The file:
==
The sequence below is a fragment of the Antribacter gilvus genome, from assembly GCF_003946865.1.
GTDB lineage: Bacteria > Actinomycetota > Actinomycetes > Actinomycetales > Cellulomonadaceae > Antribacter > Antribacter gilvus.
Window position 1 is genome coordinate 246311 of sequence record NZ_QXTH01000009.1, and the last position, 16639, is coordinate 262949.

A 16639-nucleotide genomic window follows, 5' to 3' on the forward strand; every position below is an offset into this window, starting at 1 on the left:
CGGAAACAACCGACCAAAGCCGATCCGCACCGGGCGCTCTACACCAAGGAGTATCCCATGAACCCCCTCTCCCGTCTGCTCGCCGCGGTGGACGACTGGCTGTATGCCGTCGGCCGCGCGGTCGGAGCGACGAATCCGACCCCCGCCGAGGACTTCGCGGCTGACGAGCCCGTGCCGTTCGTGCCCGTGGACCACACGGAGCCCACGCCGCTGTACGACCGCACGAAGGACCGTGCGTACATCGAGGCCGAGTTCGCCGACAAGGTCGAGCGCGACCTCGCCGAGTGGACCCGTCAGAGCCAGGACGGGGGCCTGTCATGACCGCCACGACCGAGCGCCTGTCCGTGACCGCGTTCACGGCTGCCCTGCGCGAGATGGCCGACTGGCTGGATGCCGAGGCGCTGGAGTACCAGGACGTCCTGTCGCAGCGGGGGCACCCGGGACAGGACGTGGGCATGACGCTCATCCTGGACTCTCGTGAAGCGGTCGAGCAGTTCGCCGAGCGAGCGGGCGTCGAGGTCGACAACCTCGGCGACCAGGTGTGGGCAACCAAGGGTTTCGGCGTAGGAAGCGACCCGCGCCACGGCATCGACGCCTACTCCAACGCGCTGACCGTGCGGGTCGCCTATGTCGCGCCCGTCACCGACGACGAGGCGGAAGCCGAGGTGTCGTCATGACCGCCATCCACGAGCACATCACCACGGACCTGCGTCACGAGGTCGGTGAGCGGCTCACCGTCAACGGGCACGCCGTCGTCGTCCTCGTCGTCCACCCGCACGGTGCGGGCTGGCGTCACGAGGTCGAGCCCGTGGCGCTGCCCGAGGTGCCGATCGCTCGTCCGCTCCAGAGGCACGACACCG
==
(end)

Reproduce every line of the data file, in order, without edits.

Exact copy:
The sequence below is a fragment of the Antribacter gilvus genome, from assembly GCF_003946865.1.
GTDB lineage: Bacteria > Actinomycetota > Actinomycetes > Actinomycetales > Cellulomonadaceae > Antribacter > Antribacter gilvus.
Window position 1 is genome coordinate 246311 of sequence record NZ_QXTH01000009.1, and the last position, 16639, is coordinate 262949.

A 16639-nucleotide genomic window follows, 5' to 3' on the forward strand; every position below is an offset into this window, starting at 1 on the left:
CGGAAACAACCGACCAAAGCCGATCCGCACCGGGCGCTCTACACCAAGGAGTATCCCATGAACCCCCTCTCCCGTCTGCTCGCCGCGGTGGACGACTGGCTGTATGCCGTCGGCCGCGCGGTCGGAGCGACGAATCCGACCCCCGCCGAGGACTTCGCGGCTGACGAGCCCGTGCCGTTCGTGCCCGTGGACCACACGGAGCCCACGCCGCTGTACGACCGCACGAAGGACCGTGCGTACATCGAGGCCGAGTTCGCCGACAAGGTCGAGCGCGACCTCGCCGAGTGGACCCGTCAGAGCCAGGACGGGGGCCTGTCATGACCGCCACGACCGAGCGCCTGTCCGTGACCGCGTTCACGGCTGCCCTGCGCGAGATGGCCGACTGGCTGGATGCCGAGGCGCTGGAGTACCAGGACGTCCTGTCGCAGCGGGGGCACCCGGGACAGGACGTGGGCATGACGCTCATCCTGGACTCTCGTGAAGCGGTCGAGCAGTTCGCCGAGCGAGCGGGCGTCGAGGTCGACAACCTCGGCGACCAGGTGTGGGCAACCAAGGGTTTCGGCGTAGGAAGCGACCCGCGCCACGGCATCGACGCCTACTCCAACGCGCTGACCGTGCGGGTCGCCTATGTCGCGCCCGTCACCGACGACGAGGCGGAAGCCGAGGTGTCGTCATGACCGCCATCCACGAGCACATCACCACGGACCTGCGTCACGAGGTCGGTGAGCGGCTCACCGTCAACGGGCACGCCGTCGTCGTCCTCGTCGTCCACCCGCACGGTGCGGGCTGGCGTCACGAGGTCGAGCCCGTGGCGCTGCCCGAGGTGCCGATCGCTCGTCCGCTCCAGAGGCACGACACCG